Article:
I normally have quite a lot of time for Jeremy Warner, the economic journalist who writes for the Daily Telegraph but when his headline is “It’s finally safe to say that the great crisis is over” it depends on what he means by “great crisis”. If he means the great crisis is over for this country — and America — then I’d agree with him that we might have economic growth — albeit modest levels — for some years yet.
If he’s implying that the world’s low pace of economic growth is now finally over and that we’ll now see a steady resumption to full scale growth as it was in the 1990s — say about 4% per annum — and way beyond permanently, I think he’d then be wrong.
There’ll be room for this for a decade or two but little longer as China finally draws in its final tranche of 500 million rural Chinese into its ‘ghost’ cities and adds their exports to those remaining importing pockets of opportunity — the rich and upper-fifth of Second and Third world countries.
In the case of America and England, we’ll be sharing in this modest prosperity by importing replacement or improved items of consumer goods from China in exchange for highly sophisticated services — education, health, law as well as design in fashion, architectural, infrastructure and engineering.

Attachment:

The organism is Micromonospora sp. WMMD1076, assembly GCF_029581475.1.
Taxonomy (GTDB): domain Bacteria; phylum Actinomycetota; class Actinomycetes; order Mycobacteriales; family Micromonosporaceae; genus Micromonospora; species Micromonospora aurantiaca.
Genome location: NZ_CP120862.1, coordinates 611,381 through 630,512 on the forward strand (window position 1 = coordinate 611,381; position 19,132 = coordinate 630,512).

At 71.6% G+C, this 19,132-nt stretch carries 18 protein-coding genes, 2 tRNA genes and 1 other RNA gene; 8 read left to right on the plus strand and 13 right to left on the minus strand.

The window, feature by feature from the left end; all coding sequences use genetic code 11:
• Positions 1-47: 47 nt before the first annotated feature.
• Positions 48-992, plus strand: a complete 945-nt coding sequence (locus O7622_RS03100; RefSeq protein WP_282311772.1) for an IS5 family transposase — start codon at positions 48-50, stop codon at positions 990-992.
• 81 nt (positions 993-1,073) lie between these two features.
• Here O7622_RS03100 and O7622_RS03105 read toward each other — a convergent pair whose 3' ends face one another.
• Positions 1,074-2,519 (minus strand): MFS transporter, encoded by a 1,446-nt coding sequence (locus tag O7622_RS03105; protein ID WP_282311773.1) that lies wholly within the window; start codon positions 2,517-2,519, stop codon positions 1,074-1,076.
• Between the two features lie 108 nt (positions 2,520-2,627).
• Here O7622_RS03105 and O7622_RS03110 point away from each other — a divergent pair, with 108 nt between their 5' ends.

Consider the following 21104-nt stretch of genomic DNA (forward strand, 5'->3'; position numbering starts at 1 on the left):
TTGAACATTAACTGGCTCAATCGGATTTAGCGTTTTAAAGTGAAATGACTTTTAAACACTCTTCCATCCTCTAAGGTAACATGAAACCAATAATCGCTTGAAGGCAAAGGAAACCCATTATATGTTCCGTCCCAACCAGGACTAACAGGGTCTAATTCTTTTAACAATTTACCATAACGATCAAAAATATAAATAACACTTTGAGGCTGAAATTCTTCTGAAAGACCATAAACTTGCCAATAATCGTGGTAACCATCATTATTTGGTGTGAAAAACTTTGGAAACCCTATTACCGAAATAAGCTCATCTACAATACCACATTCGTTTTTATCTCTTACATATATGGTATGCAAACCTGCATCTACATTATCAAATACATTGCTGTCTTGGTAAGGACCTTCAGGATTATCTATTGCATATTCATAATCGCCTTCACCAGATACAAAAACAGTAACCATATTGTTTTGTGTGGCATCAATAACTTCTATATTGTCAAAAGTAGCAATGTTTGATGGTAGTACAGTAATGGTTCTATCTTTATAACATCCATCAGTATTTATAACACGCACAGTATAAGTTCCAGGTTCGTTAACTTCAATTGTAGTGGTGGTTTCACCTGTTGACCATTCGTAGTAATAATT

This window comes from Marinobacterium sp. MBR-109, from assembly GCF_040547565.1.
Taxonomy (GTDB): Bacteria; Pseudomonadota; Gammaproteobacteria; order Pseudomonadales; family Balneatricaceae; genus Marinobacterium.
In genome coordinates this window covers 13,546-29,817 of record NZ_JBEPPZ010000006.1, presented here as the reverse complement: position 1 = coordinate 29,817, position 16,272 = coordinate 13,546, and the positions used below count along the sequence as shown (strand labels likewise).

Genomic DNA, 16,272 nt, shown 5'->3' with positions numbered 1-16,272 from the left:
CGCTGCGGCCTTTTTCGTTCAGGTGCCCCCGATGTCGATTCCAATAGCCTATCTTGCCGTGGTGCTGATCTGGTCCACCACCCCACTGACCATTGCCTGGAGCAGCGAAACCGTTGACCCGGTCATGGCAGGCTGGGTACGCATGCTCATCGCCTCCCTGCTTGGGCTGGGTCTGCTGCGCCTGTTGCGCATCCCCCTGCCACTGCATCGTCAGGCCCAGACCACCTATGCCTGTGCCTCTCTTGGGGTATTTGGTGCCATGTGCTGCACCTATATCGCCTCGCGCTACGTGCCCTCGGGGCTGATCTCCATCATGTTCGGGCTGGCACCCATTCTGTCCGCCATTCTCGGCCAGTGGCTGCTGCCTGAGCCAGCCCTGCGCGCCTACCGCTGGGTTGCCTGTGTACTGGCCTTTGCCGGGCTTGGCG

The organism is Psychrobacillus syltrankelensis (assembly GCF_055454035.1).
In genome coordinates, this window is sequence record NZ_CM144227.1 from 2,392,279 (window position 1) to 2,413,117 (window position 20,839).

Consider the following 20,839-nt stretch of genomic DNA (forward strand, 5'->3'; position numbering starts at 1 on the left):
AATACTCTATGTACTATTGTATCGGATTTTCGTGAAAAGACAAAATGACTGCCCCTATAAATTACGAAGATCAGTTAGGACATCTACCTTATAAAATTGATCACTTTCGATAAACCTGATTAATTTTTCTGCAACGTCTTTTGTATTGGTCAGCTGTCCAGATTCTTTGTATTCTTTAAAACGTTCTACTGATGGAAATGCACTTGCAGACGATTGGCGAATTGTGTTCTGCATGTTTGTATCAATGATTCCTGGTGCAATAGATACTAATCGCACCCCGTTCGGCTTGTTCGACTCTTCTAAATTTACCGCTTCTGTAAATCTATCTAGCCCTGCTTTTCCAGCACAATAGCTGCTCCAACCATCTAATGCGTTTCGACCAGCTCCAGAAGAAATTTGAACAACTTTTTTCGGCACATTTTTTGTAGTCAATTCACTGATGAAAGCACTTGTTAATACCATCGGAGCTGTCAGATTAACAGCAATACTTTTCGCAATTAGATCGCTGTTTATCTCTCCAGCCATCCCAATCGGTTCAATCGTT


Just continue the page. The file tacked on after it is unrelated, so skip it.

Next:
What applies the kybosh to any sort of growth economics as is still not talked about today. It is that you don’t get massive additions to economic output without massive additions to energy inputs — such as we certainly had during the industrial revolution itself 1780 to 1980. None of the world energy companies will ever get into discovery mode again unless the prices of oil, gas and coal is very much higher then now and guaranteed to stay there.
And, besides, energy conservation in building construction and in equipment use has never been better than now in First World countries. The Law of Least Effort — as abstract and impossible to understand as any other law in physics — is now coming about unwittingly in men’s minds.